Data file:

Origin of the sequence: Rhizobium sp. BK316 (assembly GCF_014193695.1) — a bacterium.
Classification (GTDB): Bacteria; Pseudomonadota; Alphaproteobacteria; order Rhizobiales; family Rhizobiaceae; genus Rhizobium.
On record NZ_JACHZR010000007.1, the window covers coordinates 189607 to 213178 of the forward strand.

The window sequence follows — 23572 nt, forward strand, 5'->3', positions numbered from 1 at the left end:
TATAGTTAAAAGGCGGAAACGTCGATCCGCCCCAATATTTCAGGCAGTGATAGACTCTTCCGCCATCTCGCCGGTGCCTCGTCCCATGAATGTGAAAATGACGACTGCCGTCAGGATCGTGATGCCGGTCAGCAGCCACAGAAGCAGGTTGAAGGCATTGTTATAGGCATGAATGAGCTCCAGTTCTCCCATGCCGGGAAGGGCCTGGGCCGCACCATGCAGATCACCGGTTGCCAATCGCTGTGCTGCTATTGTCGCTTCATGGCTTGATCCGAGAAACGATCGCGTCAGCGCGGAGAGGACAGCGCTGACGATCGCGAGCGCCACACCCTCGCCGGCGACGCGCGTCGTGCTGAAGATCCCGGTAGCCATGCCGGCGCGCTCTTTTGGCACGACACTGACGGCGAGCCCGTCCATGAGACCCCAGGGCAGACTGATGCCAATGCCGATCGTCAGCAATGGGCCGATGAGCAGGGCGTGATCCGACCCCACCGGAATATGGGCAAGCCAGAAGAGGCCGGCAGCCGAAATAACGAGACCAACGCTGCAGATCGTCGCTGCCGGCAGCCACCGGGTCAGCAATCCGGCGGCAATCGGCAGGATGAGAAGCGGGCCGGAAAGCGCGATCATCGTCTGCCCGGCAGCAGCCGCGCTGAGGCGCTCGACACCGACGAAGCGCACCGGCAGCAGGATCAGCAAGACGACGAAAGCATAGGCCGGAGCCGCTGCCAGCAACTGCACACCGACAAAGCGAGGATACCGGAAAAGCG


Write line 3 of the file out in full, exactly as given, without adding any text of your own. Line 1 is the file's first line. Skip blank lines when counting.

On record NZ_JACHZR010000007.1, the window covers coordinates 189607 to 213178 of the forward strand.